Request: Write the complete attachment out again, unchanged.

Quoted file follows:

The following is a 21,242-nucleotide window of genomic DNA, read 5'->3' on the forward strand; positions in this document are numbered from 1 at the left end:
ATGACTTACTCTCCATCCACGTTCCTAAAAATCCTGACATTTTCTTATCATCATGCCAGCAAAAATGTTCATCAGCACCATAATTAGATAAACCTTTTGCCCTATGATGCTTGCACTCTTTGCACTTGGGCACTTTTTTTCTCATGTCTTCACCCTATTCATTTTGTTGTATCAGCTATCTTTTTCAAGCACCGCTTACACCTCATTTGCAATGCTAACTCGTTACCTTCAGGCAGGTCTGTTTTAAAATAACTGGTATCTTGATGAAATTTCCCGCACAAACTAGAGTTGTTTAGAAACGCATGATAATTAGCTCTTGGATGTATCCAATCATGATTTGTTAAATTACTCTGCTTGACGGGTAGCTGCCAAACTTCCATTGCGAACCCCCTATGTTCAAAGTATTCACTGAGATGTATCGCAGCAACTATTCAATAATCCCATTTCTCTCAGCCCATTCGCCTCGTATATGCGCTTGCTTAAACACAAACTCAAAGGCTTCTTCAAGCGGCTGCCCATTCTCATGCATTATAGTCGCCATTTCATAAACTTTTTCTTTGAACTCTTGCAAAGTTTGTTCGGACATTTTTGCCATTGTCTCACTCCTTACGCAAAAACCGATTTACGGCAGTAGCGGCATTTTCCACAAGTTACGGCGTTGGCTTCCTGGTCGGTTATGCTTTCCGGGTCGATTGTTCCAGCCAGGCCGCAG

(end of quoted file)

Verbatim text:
The following is a 21,242-nucleotide window of genomic DNA, read 5'->3' on the forward strand; positions in this document are numbered from 1 at the left end:
ATGACTTACTCTCCATCCACGTTCCTAAAAATCCTGACATTTTCTTATCATCATGCCAGCAAAAATGTTCATCAGCACCATAATTAGATAAACCTTTTGCCCTATGATGCTTGCACTCTTTGCACTTGGGCACTTTTTTTCTCATGTCTTCACCCTATTCATTTTGTTGTATCAGCTATCTTTTTCAAGCACCGCTTACACCTCATTTGCAATGCTAACTCGTTACCTTCAGGCAGGTCTGTTTTAAAATAACTGGTATCTTGATGAAATTTCCCGCACAAACTAGAGTTGTTTAGAAACGCATGATAATTAGCTCTTGGATGTATCCAATCATGATTTGTTAAATTACTCTGCTTGACGGGTAGCTGCCAAACTTCCATTGCGAACCCCCTATGTTCAAAGTATTCACTGAGATGTATCGCAGCAACTATTCAATAATCCCATTTCTCTCAGCCCATTCGCCTCGTATATGCGCTTGCTTAAACACAAACTCAAAGGCTTCTTCAAGCGGCTGCCCATTCTCATGCATTATAGTCGCCATTTCATAAACTTTTTCTTTGAACTCTTGCAAAGTTTGTTCGGACATTTTTGCCATTGTCTCACTCCTTACGCAAAAACCGATTTACGGCAGTAGCGGCATTTTCCACAAGTTACGGCGTTGGCTTCCTGGTCGGTTATGCTTTCCGGGTCGATTGTTCCAGCCAGGCCGCAG